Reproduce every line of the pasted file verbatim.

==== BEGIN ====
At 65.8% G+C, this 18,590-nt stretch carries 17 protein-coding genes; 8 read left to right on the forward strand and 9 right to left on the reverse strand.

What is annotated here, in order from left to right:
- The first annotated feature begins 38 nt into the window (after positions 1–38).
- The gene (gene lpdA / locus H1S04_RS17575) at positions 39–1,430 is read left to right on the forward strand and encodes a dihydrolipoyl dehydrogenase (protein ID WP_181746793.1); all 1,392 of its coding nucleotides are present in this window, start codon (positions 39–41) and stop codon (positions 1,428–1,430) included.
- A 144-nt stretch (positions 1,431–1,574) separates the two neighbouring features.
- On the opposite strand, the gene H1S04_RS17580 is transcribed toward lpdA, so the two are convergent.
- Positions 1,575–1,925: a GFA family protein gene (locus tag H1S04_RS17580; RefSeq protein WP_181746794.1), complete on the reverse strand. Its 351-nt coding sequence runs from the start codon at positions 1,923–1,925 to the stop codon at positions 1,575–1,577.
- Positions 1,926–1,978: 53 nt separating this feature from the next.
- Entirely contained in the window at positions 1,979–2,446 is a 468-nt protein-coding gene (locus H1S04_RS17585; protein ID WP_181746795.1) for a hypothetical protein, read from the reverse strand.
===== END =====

At 65.8% G+C, this 18,590-nt stretch carries 17 protein-coding genes; 8 read left to right on the forward strand and 9 right to left on the reverse strand.

What is annotated here, in order from left to right:
- The first annotated feature begins 38 nt into the window (after positions 1–38).
- The gene (gene lpdA / locus H1S04_RS17575) at positions 39–1,430 is read left to right on the forward strand and encodes a dihydrolipoyl dehydrogenase (protein ID WP_181746793.1); all 1,392 of its coding nucleotides are present in this window, start codon (positions 39–41) and stop codon (positions 1,428–1,430) included.
- A 144-nt stretch (positions 1,431–1,574) separates the two neighbouring features.
- On the opposite strand, the gene H1S04_RS17580 is transcribed toward lpdA, so the two are convergent.
- Positions 1,575–1,925: a GFA family protein gene (locus tag H1S04_RS17580; RefSeq protein WP_181746794.1), complete on the reverse strand. Its 351-nt coding sequence runs from the start codon at positions 1,923–1,925 to the stop codon at positions 1,575–1,577.
- Positions 1,926–1,978: 53 nt separating this feature from the next.
- Entirely contained in the window at positions 1,979–2,446 is a 468-nt protein-coding gene (locus H1S04_RS17585; protein ID WP_181746795.1) for a hypothetical protein, read from the reverse strand.